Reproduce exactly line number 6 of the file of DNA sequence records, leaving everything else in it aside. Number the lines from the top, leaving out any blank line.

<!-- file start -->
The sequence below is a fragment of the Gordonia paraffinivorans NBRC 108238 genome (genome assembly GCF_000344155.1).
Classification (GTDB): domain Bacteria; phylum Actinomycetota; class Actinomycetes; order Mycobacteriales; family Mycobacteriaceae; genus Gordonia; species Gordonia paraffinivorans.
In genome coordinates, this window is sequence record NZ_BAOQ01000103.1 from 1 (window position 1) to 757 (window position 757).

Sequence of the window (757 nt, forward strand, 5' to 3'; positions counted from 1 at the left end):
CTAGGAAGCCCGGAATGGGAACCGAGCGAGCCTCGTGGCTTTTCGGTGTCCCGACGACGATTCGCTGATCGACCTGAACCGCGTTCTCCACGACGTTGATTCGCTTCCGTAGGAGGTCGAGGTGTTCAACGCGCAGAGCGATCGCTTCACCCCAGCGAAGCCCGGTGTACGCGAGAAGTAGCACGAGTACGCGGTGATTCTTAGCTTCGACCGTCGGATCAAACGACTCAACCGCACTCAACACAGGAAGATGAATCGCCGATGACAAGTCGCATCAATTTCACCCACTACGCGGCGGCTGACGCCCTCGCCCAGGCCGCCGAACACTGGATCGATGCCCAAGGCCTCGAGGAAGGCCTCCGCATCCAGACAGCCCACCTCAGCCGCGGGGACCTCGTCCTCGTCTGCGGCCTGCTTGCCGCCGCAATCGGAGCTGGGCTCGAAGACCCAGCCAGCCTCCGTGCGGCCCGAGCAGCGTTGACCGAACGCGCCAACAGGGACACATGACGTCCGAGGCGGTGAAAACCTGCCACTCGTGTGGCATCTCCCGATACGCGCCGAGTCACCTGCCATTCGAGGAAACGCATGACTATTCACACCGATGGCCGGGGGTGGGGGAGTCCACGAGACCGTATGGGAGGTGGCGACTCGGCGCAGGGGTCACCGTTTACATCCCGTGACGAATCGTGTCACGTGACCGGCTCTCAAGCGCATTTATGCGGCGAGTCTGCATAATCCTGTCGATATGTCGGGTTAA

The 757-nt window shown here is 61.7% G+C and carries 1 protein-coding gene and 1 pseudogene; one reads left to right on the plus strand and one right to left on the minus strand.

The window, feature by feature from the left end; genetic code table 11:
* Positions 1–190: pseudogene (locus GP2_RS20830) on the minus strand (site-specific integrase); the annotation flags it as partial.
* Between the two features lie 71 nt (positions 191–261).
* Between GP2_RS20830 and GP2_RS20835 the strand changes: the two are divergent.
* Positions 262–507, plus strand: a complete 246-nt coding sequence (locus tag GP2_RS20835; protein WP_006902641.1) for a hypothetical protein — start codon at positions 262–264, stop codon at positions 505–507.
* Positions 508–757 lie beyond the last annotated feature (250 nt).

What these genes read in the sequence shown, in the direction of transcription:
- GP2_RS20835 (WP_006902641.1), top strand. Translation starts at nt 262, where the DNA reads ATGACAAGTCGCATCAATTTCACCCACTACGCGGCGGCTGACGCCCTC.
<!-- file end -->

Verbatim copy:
The 757-nt window shown here is 61.7% G+C and carries 1 protein-coding gene and 1 pseudogene; one reads left to right on the plus strand and one right to left on the minus strand.